It kind of reminds me of learning a language. Like, the first language that you learn you are obviously fluent in. And then the second one, there’s more of a learning curve. But I also think that can lead to really interesting output.
I was asked recently sort of like what writers I admire, and I had been talking to a couple friends before about Miranda July’s first novel, The First Bad Man. It was so good because, again, she didn’t come out of a creative writing program. She’s got standards she’s found, because she’s got a good ear. I have this theory that if you’re—and I’m not saying this applies to me—but often if someone’s really good at something, they’re also really good at something else. Like when musicians write, or when writers play music, or when filmmakers write. I love when people go out of their discipline, because their standards follow.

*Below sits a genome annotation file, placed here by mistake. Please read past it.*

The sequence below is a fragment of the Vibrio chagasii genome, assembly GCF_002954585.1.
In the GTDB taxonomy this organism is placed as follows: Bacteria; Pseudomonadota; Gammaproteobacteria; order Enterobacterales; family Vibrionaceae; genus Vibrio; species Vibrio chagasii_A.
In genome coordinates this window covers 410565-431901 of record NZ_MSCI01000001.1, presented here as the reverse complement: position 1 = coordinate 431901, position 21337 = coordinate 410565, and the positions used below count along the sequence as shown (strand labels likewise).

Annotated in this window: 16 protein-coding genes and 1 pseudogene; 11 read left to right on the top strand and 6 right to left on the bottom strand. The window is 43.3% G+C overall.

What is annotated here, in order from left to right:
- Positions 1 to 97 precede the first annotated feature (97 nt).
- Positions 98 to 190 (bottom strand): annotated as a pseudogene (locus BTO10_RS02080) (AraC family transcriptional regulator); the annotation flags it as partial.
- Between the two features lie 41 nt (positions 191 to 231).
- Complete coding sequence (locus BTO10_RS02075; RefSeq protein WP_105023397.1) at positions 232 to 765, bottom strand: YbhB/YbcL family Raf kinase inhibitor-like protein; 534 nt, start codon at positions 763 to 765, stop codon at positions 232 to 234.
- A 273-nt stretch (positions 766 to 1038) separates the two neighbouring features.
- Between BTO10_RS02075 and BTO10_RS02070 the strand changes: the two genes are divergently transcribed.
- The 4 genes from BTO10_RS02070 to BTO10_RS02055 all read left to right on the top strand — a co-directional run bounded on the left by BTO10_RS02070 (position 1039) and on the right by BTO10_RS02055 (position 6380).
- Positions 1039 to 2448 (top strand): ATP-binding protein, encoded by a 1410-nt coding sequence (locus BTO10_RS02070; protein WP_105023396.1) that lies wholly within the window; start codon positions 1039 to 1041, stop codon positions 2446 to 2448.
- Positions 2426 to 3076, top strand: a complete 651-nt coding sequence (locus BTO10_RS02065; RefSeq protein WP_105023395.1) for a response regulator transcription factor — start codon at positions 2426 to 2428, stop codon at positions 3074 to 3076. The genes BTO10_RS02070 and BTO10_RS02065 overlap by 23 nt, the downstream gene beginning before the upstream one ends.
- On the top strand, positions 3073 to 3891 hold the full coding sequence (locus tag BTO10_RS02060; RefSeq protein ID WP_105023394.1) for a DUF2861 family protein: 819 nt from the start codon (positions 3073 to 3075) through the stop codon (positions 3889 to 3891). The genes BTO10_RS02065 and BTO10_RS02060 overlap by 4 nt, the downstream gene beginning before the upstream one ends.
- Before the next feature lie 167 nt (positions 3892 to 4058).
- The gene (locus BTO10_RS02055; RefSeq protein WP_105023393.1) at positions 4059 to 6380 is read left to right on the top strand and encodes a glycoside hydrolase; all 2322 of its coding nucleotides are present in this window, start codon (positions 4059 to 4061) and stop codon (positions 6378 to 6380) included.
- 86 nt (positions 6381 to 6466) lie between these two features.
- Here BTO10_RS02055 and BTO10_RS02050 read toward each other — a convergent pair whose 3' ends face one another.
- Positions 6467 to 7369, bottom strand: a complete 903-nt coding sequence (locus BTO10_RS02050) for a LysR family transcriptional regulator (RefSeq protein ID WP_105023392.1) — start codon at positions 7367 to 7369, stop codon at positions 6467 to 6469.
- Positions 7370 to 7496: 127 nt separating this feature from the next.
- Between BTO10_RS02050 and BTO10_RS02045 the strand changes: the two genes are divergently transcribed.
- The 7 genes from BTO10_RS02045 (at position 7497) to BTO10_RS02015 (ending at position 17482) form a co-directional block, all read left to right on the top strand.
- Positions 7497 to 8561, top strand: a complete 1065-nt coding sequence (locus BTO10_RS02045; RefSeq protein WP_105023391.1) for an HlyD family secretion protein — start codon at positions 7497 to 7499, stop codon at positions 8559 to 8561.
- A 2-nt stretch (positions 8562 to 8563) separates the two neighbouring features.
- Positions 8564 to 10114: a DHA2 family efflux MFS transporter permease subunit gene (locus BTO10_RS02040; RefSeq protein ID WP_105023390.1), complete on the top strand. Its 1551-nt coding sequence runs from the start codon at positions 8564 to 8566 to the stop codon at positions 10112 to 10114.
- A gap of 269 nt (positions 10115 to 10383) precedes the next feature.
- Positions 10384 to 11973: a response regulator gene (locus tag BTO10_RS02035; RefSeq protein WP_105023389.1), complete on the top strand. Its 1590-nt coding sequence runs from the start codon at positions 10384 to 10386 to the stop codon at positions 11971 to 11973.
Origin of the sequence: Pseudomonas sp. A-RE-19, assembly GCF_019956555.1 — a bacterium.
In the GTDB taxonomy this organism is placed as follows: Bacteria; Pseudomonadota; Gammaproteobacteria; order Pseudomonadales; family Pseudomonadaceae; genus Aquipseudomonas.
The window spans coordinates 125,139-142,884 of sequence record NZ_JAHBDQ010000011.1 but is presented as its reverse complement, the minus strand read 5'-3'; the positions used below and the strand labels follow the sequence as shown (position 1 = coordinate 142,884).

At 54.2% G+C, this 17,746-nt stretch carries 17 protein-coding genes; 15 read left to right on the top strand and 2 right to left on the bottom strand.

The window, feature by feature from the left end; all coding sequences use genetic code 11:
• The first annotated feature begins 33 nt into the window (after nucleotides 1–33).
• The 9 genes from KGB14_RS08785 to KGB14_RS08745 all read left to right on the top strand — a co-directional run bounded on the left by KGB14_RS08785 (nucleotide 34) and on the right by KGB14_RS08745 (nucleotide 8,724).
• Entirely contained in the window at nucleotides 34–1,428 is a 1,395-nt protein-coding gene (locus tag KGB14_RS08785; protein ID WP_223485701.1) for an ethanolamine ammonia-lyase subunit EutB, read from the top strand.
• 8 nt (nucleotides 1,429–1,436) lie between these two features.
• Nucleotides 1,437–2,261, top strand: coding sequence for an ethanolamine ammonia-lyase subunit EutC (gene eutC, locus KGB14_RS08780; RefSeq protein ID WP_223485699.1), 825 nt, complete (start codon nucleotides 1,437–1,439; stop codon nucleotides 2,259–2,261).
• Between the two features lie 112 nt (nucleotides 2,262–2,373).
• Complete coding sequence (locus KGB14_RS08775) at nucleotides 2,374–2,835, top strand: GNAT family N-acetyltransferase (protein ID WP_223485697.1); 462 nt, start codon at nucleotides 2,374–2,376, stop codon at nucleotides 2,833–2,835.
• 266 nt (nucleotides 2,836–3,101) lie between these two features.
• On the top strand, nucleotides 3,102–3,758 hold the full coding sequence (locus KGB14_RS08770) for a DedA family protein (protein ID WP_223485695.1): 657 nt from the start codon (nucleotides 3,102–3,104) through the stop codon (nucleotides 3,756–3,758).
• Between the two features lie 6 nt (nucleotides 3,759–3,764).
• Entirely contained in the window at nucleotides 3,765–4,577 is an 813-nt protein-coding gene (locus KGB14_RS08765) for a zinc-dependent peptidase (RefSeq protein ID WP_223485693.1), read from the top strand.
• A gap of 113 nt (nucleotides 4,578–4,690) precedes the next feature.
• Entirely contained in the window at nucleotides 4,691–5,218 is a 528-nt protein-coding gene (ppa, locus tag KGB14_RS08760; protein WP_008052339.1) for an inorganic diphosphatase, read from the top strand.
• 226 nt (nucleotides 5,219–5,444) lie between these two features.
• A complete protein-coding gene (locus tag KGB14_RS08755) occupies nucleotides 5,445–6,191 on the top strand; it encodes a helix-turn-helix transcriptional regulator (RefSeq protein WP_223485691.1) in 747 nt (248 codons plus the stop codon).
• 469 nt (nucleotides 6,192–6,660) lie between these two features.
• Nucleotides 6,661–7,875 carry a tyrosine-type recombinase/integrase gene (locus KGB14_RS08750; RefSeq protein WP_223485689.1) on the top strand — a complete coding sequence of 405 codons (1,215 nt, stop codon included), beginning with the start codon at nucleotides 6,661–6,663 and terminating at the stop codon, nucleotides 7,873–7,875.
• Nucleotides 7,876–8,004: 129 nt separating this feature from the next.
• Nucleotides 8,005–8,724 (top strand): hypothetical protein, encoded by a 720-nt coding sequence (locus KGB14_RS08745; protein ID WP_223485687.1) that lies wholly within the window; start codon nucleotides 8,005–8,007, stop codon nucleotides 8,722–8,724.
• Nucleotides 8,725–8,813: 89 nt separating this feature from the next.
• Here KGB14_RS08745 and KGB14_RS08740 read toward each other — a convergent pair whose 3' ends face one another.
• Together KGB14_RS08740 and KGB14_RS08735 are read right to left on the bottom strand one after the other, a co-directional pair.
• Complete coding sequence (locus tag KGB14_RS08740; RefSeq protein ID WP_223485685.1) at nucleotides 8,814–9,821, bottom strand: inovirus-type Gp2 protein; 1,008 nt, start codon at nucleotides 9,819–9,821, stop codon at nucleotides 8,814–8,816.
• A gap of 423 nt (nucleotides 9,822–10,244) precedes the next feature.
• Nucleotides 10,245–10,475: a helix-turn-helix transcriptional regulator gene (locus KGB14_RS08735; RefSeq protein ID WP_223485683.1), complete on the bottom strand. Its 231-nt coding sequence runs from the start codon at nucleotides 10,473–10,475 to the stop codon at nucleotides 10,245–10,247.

Sometimes they don’t. It doesn’t always follow through, but I wanted to try, you know? I really wanted to try, because I love reading so much. I wanted to try to write.
What inspired you to first want to share your work with other people?
I think my interest in design. Design is shared. Design relies on an audience. I had this interest in Push Pin Studios, from New York, this interest in communication design and graphic design. I looked up to both fine artists and illustrators, quite equally. At a certain point more so the design, because I just saw how alive it was, how low and high it could be at the same time.